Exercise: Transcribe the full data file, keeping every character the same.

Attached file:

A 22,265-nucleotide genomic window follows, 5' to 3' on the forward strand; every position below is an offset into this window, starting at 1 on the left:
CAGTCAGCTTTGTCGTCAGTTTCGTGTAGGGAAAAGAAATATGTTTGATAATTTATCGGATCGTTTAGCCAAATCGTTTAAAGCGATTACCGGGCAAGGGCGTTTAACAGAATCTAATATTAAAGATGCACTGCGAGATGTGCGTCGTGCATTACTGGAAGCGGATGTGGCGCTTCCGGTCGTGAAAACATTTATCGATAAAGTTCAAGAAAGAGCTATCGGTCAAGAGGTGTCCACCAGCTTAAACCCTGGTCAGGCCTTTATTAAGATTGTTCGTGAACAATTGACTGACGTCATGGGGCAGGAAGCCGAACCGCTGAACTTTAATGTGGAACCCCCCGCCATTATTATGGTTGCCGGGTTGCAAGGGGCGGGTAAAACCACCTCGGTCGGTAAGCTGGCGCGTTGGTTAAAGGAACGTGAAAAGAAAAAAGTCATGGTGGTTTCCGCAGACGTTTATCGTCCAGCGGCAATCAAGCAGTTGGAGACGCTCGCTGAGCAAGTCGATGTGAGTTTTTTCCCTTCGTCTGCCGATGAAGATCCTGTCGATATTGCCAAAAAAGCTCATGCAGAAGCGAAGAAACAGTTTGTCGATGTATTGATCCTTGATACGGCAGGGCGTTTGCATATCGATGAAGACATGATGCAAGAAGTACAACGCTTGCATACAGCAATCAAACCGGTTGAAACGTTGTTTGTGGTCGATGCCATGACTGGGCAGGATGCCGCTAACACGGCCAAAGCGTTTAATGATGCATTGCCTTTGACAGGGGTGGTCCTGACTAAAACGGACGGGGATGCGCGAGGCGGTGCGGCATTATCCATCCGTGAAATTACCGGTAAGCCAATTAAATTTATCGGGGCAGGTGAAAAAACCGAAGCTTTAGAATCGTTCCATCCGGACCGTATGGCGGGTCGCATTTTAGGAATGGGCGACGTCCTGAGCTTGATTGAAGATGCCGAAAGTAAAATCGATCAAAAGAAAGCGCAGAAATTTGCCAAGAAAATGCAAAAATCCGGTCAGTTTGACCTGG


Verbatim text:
A 22,265-nucleotide genomic window follows, 5' to 3' on the forward strand; every position below is an offset into this window, starting at 1 on the left:
CAGTCAGCTTTGTCGTCAGTTTCGTGTAGGGAAAAGAAATATGTTTGATAATTTATCGGATCGTTTAGCCAAATCGTTTAAAGCGATTACCGGGCAAGGGCGTTTAACAGAATCTAATATTAAAGATGCACTGCGAGATGTGCGTCGTGCATTACTGGAAGCGGATGTGGCGCTTCCGGTCGTGAAAACATTTATCGATAAAGTTCAAGAAAGAGCTATCGGTCAAGAGGTGTCCACCAGCTTAAACCCTGGTCAGGCCTTTATTAAGATTGTTCGTGAACAATTGACTGACGTCATGGGGCAGGAAGCCGAACCGCTGAACTTTAATGTGGAACCCCCCGCCATTATTATGGTTGCCGGGTTGCAAGGGGCGGGTAAAACCACCTCGGTCGGTAAGCTGGCGCGTTGGTTAAAGGAACGTGAAAAGAAAAAAGTCATGGTGGTTTCCGCAGACGTTTATCGTCCAGCGGCAATCAAGCAGTTGGAGACGCTCGCTGAGCAAGTCGATGTGAGTTTTTTCCCTTCGTCTGCCGATGAAGATCCTGTCGATATTGCCAAAAAAGCTCATGCAGAAGCGAAGAAACAGTTTGTCGATGTATTGATCCTTGATACGGCAGGGCGTTTGCATATCGATGAAGACATGATGCAAGAAGTACAACGCTTGCATACAGCAATCAAACCGGTTGAAACGTTGTTTGTGGTCGATGCCATGACTGGGCAGGATGCCGCTAACACGGCCAAAGCGTTTAATGATGCATTGCCTTTGACAGGGGTGGTCCTGACTAAAACGGACGGGGATGCGCGAGGCGGTGCGGCATTATCCATCCGTGAAATTACCGGTAAGCCAATTAAATTTATCGGGGCAGGTGAAAAAACCGAAGCTTTAGAATCGTTCCATCCGGACCGTATGGCGGGTCGCATTTTAGGAATGGGCGACGTCCTGAGCTTGATTGAAGATGCCGAAAGTAAAATCGATCAAAAGAAAGCGCAGAAATTTGCCAAGAAAATGCAAAAATCCGGTCAGTTTGACCTGG